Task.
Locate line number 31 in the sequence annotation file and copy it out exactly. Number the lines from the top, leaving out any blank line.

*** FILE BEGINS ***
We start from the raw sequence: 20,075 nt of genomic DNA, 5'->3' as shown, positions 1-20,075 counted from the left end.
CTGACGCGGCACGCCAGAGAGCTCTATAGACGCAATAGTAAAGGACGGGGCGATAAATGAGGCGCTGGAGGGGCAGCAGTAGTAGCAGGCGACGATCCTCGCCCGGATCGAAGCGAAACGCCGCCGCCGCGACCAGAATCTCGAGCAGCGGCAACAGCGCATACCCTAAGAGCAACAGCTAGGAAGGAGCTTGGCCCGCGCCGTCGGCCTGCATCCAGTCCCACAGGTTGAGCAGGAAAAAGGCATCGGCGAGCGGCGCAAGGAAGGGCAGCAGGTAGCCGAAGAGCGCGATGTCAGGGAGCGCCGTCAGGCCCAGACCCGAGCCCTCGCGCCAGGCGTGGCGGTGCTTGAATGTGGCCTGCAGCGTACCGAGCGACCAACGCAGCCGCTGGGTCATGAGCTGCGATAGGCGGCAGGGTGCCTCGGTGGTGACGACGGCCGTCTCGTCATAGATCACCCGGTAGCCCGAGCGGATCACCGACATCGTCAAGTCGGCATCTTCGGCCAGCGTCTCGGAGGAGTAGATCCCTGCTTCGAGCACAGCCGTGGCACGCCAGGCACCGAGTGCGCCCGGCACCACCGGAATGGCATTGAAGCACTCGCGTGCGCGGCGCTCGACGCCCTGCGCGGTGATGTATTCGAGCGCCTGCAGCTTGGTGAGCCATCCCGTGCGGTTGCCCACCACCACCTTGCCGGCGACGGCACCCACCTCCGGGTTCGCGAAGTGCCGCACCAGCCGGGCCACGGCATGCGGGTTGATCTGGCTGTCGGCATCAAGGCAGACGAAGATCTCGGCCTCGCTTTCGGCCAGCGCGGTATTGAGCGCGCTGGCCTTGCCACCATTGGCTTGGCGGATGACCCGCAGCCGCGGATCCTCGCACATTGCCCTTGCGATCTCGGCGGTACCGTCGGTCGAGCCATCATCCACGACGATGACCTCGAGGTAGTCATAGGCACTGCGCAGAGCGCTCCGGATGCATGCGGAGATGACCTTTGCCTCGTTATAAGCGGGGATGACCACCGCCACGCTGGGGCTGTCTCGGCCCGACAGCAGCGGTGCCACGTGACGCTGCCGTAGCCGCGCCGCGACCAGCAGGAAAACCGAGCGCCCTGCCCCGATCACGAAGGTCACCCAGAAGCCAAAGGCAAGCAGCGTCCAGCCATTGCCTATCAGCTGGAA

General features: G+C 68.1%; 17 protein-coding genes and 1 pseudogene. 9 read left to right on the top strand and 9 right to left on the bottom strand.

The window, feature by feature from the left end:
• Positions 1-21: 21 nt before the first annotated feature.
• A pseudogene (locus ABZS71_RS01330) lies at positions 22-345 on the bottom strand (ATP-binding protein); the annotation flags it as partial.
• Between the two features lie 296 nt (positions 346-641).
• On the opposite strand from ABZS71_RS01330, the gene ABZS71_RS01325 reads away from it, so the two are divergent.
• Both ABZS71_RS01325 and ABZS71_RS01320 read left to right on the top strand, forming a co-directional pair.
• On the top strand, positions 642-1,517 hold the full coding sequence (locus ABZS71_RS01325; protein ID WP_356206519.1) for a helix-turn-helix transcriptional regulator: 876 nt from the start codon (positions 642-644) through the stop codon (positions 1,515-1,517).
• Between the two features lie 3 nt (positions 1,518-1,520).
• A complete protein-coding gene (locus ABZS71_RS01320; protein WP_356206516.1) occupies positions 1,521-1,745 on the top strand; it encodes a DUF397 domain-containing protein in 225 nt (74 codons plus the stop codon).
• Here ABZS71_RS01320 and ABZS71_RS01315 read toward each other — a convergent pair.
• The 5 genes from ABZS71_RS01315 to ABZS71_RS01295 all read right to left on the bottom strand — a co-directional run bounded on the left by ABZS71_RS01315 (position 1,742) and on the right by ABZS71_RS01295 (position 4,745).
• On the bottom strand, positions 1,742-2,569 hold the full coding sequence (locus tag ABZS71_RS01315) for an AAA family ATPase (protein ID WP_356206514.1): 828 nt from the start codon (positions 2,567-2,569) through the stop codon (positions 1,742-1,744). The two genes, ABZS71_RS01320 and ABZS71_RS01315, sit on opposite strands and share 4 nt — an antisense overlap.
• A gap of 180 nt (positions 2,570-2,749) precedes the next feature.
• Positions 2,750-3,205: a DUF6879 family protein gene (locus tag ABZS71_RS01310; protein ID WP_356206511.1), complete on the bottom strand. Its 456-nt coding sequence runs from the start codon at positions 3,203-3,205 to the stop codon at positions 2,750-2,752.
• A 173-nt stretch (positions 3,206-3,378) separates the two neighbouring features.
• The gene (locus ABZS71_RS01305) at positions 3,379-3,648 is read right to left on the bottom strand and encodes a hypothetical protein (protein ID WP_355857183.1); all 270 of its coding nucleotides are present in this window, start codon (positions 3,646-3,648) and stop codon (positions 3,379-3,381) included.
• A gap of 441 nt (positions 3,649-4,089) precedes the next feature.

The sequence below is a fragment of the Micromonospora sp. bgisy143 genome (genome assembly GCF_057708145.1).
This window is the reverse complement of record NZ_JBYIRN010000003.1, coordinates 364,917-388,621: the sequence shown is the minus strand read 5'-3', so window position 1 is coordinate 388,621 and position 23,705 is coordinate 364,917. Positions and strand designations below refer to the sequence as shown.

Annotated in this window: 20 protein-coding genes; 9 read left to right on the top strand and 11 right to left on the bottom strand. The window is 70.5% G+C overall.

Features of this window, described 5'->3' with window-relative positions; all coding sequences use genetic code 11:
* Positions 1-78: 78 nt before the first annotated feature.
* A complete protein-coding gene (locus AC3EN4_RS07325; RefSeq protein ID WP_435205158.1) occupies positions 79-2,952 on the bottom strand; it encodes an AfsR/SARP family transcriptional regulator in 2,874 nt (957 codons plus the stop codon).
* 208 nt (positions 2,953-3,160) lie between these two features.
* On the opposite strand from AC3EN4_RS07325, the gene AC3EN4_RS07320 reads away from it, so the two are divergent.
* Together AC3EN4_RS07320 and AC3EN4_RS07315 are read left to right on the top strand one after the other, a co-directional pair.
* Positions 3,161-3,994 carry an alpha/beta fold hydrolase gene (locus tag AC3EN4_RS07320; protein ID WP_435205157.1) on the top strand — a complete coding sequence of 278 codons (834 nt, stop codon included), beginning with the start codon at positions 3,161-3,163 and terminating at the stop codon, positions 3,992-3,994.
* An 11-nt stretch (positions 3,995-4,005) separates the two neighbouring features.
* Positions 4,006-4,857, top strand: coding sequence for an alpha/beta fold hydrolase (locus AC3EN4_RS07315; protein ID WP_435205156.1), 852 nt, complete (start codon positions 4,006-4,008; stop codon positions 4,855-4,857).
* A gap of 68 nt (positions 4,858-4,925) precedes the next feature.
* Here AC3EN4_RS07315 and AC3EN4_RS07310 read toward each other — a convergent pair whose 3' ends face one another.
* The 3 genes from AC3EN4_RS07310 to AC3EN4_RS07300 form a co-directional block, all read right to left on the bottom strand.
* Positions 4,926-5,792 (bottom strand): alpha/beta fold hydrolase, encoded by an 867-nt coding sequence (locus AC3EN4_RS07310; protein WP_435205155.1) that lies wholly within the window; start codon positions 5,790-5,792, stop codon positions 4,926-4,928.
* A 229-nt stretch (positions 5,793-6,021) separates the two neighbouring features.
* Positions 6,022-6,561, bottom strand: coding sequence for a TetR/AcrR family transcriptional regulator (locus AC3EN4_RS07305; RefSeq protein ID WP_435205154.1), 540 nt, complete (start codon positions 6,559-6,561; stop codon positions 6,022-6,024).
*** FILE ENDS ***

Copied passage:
* An 11-nt stretch (positions 3,995-4,005) separates the two neighbouring features.